You may make it to your retirement years without ever needing to qualify for Medicaid because you were fortunate enough to be covered by employer-sponsored or privately purchased health insurance. The likelihood that you will need to qualify for Medicaid increases substantially, however, when you reach your retirement years because of the high cost of long-term care. For many of my clients, the Medicaid look-back period is where they run into problems qualifying for Medicaid when they need it.
Why Might I Need Medicaid as a Senior?
When you reach retirement age, around age 65, you will already stand more than a 50 percent chance of needing some type of LTC services before the end of your life. Every year, those odds increase, and your spouse shares the same odds if you are married. If either of you ends up in LTC, the cost of that care will be steep. The nationwide average for a year in LTC for 2022 was over $100,000. For that same year, the average yearly cost of LTC in North Carolina was just under $100,000. Given that the average time spent using LTC services is three years, it becomes easy to see how you could deplete your entire retirement nest egg if required to pay out of pocket for LTC.
Medicaid May Be Your Only Option
As a senior you will likely rely on Medicare for most of your health care expenses. Medicare, however, will not cover LTC expenses nor will most private health insurance plans. In fact, unless you purchased a separate long-term care insurance policy at an additional cost, you will probably be faced with covering your LTC expenses out of pocket. Not surprisingly, over half of all seniors in LTC turn to Medicaid, because Medicaid does cover LTC expenses.
How Does the Medicaid Look-Back Rule Work?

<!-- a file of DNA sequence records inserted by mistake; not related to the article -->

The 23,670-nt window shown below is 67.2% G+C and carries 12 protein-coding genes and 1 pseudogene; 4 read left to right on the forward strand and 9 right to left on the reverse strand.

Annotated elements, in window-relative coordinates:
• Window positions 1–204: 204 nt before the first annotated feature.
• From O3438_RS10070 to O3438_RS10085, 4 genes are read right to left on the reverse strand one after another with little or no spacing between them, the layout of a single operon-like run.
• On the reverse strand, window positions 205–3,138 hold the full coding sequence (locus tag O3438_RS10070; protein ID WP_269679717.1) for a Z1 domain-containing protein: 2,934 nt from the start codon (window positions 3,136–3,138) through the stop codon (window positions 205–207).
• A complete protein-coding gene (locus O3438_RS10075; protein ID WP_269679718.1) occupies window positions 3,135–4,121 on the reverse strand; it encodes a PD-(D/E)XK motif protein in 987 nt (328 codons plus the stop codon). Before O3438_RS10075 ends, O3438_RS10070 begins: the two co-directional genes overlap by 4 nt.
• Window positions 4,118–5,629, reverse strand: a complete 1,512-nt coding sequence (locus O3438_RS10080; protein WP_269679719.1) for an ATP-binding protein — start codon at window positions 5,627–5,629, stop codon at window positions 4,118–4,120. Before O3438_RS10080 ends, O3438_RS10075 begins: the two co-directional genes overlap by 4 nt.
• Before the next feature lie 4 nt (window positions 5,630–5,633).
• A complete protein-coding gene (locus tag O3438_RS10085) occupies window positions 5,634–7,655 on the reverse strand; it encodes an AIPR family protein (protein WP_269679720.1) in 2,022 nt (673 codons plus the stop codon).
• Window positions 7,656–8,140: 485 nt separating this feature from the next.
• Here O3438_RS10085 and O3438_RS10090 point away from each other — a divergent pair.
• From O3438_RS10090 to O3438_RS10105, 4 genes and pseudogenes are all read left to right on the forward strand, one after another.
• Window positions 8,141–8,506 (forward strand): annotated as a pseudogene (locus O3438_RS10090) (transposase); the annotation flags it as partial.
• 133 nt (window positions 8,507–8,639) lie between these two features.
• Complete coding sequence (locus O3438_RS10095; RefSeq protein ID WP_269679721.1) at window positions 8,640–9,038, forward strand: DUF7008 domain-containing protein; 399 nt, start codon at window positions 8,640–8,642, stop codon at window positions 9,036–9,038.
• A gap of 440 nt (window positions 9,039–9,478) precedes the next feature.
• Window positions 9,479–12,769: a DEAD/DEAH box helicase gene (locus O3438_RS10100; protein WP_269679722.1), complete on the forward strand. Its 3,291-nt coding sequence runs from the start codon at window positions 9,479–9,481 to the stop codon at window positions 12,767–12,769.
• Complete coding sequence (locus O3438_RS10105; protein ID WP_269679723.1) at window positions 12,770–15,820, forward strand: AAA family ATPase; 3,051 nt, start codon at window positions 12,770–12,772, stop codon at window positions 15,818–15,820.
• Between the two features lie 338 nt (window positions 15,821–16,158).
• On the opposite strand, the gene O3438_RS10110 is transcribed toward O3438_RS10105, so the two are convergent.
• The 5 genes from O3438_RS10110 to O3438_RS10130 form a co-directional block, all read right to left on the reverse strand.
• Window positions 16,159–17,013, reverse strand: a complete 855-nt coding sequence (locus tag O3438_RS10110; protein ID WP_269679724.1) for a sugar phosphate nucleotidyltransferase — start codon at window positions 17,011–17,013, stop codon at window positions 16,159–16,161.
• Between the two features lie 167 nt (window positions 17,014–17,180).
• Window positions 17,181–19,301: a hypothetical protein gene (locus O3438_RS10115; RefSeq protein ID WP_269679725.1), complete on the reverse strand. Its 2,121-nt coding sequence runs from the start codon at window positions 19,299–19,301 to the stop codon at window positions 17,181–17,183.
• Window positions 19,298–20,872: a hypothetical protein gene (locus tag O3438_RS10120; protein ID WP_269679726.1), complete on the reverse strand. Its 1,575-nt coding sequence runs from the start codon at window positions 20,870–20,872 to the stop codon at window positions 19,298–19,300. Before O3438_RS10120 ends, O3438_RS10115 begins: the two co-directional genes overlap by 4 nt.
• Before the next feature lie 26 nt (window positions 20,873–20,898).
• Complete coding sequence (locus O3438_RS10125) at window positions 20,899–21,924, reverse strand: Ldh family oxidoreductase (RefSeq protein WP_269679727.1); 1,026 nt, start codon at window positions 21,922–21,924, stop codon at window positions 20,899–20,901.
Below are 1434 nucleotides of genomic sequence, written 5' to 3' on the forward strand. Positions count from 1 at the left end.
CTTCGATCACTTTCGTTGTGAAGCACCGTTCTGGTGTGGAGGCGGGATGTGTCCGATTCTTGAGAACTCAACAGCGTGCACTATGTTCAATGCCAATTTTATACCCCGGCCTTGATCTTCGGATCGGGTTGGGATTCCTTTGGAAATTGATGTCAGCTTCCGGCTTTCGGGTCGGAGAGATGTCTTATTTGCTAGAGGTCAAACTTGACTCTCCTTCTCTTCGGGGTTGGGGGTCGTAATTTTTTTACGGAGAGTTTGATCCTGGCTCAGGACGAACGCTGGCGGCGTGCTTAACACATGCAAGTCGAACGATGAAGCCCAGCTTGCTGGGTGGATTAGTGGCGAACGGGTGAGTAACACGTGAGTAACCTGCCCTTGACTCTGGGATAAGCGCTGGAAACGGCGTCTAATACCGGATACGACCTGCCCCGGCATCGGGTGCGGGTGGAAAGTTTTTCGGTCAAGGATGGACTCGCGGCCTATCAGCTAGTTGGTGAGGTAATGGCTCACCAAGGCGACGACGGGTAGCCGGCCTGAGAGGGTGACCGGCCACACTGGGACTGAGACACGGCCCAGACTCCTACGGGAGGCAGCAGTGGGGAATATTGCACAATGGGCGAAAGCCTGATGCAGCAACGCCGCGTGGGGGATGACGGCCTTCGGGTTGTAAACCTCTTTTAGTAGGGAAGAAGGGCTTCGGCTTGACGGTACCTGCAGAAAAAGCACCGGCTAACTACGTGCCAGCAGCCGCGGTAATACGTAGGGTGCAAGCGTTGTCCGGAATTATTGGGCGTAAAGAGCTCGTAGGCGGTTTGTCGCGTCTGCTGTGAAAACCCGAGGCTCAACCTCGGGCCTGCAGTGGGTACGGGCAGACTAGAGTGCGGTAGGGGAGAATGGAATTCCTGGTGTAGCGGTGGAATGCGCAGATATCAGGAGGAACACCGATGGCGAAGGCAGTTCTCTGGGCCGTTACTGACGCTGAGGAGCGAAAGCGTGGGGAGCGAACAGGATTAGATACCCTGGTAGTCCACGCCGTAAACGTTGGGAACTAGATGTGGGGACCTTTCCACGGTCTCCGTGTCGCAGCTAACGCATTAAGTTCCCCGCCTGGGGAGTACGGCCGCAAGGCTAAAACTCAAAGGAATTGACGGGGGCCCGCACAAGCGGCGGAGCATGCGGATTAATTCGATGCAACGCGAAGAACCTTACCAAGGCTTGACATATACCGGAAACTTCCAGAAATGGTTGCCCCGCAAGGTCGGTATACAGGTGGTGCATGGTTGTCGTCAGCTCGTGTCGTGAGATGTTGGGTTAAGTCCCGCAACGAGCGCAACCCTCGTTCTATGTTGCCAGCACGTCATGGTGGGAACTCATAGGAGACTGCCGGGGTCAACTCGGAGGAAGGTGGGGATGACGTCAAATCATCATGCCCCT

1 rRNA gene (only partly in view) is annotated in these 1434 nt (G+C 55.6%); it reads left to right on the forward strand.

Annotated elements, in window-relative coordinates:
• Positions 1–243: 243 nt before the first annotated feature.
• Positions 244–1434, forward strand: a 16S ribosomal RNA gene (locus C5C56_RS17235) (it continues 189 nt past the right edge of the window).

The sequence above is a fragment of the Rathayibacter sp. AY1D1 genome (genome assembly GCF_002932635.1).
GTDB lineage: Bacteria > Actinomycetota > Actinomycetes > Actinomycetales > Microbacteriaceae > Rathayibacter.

Because Medicaid is a “needs based” program, Medicaid uses both an income and a “countable resources” limit when determining eligibility. Although some assets, such as a primary residence and a vehicle, are exempt from consideration, it is still easy for a retiree to have non-exempt assets that exceed the countable resources limit. If that is the case, your application will be denied. To prevent applicants from transferring assets out of their name in anticipation of applying for benefits, Medicaid imposed the “look-back” period. The look-back period in almost all states, including North Carolina, is 60 months. The look-back rule allows Medicaid to review your finances for the 60-month period preceding your application for asset transfers made for less than fair market value. Transferred assets may trigger a penalty period during which you will be responsible for covering your LTC expenses.
The length of the penalty period is calculated using the value of the assets you transferred and the average monthly cost of LTC in your area. By way of illustration, imagine that you gifted non-exempt assets valued at $150,000 to an adult child during the look-back period. The length of the penalty period imposed by Medicaid is determined by dividing your excess assets by the average monthly cost of LTC. Using the average monthly cost of LTC in North Carolina for 2022 of $8,213, you would incur a penalty period of 18 months ($150,000/$8,213 = 18.26 rounded down to 18). You would be responsible for paying your LTC expenses for the duration of the waiting period, after which Medicaid would begin paying for your care.
Contact Durham Medicaid Planning Attorneys
If you have additional questions or concerns about how Medicaid planning can help ensure that you qualify for Medicaid when you need it, please contact the Durham Medicaid planning attorneys at Clarity Legal Group by calling us at 919-484-0012 or contact us online.
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